Airstrikes hit near Gadhafi's residential compound

NATO airstrike slams secret bunker in Tripoli

By Karin Laub

Published April 23, 2011 1:59PM (EDT)

Holding posters of their leader, supporters of Moammar Gadhafi chant slogans following a NATO airstrike in Tripoli, Libya, early Saturday, April 23, 2011. (AP Photo/Darko Bandic) (AP)
Holding posters of their leader, supporters of Moammar Gadhafi chant slogans following a NATO airstrike in Tripoli, Libya, early Saturday, April 23, 2011. (AP Photo/Darko Bandic) (AP)

Two missiles apparently fired by NATO warplanes struck near Moammar Gadhafi's sprawling compound in central Tripoli early Saturday, setting off loud booms but causing no injuries.

On the other side of the country, a rebel commander said NATO aircraft destroyed more than two dozen trucks and cars carrying Gadhafi's forces not far from the contested city of Ajdabiya.

Reporters were taken to an unpaved plot next to the Bab Aziziyeh compound and shown two craters, apparently from the missiles that had pierced through thick layers of reinforced concrete, laying bare what looked like a bunker system.

About two dozen Gadhafi supporters arrived at the scene, waving green flags in support of the Libyan leader.

Libyan officials said the lot served as a parking lot but a series of olive-colored metal boxes near the crater suggested the area was being used for military activities.

NATO stepped into the Libyan fighting in mid-March, unleashing airstrikes against Libyan military targets as part of a U.N. mandate to protect Libyan civilians.

Rebel battalion commander Col. Hamid Hassy said NATO aircraft destroyed 26 government pickup trucks and sedans, but otherwise there hasn't been much fighting today between Gadhafi forces and the rebels. The front in the east has been stalled between the oil town of Brega and Ajdabiya for weeks.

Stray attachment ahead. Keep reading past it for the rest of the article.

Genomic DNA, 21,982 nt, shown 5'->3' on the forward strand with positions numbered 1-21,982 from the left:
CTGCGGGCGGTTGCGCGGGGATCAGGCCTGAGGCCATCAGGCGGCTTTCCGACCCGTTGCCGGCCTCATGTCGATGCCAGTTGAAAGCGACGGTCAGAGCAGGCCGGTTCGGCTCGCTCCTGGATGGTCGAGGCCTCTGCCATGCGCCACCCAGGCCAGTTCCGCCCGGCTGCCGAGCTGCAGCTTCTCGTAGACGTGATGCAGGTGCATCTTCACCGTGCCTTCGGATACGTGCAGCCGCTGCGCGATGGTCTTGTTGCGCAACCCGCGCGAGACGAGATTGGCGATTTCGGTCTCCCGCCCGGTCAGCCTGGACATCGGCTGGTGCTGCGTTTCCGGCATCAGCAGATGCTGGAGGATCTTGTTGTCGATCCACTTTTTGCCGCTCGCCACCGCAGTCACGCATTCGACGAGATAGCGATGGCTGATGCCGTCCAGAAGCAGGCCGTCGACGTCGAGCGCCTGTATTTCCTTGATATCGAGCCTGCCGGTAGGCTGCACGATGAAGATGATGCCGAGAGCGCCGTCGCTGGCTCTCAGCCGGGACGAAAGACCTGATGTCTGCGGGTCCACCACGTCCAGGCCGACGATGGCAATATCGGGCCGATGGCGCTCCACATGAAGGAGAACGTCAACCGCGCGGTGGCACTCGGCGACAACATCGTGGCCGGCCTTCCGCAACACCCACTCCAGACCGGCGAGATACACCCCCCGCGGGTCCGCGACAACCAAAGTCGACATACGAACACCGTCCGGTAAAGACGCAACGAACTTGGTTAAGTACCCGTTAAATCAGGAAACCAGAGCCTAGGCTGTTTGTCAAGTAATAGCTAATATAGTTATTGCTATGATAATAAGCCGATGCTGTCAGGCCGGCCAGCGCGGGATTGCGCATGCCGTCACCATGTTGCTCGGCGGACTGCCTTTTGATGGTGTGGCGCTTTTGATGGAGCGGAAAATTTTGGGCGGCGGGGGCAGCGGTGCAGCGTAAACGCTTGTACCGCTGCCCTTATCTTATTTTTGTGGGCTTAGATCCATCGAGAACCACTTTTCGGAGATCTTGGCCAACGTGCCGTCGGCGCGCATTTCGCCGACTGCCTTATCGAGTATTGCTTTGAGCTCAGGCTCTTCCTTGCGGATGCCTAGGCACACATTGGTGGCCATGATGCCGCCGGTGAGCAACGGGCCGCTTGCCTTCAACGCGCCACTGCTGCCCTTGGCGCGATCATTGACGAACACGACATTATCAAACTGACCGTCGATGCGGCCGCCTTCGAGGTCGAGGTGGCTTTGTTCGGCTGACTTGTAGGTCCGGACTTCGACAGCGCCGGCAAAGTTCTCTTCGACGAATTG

A senior Libyan government official, meanwhile, said late Friday that the military is withdrawing from one of the fiercest battles in two months of fighting, over the western city of Misrata. Libyan forces have besieged the rebel city for nearly two months, with rebels defending positions in the port area.

Earlier this week, rebels took over several highrise buildings in downtown Misrata, driving out dozens of Libyan army snipers who witnesses say had been firing from high ground at residential areas.

In another boost for the rebels, the U.S. dispatched Predator drones to Libya earlier this week. The unmanned drones, which can swoop low, have been used in Afghanistan to hunt and kill militants, and are suited for urban combat.

Deputy Foreign Minister Khaled Kaim said tribal leaders have given the army an ultimatum, saying it must step aside if it cannot retake control of Misrata.

The tribal leaders would fight the rebels if they don't surrender, Kaim said late Friday night.

Asked if that meant troops would get out of the way, he said: "This is how I imagine it would happen." However, he said negotiations between the military and tribal leaders are continuing.

Kaim did not say when the military would pull back from Misrata or when the armed tribesmen would move in. "We will leave it for the tribes around Misrata and the Misrata people to deal with the situation in Misrata," Kaim told reporters.

Having tribesmen take up the fight in Misrata could make it harder for the Predators to distinguish them from Misrata's civilians or the rebels.

Hundreds of people have been killed in clashes between rebels and government forces in the city of 300,000.

The international community has accused Libyan forces of firing indiscriminately at civilian areas with tanks, rockets and mortars.

Associated Press writer Sebastian Abbot contributed to this report from Benghazi.

Karin Laub

MORE FROM Karin Laub

Related Topics ------------------------------------------

Africa Libya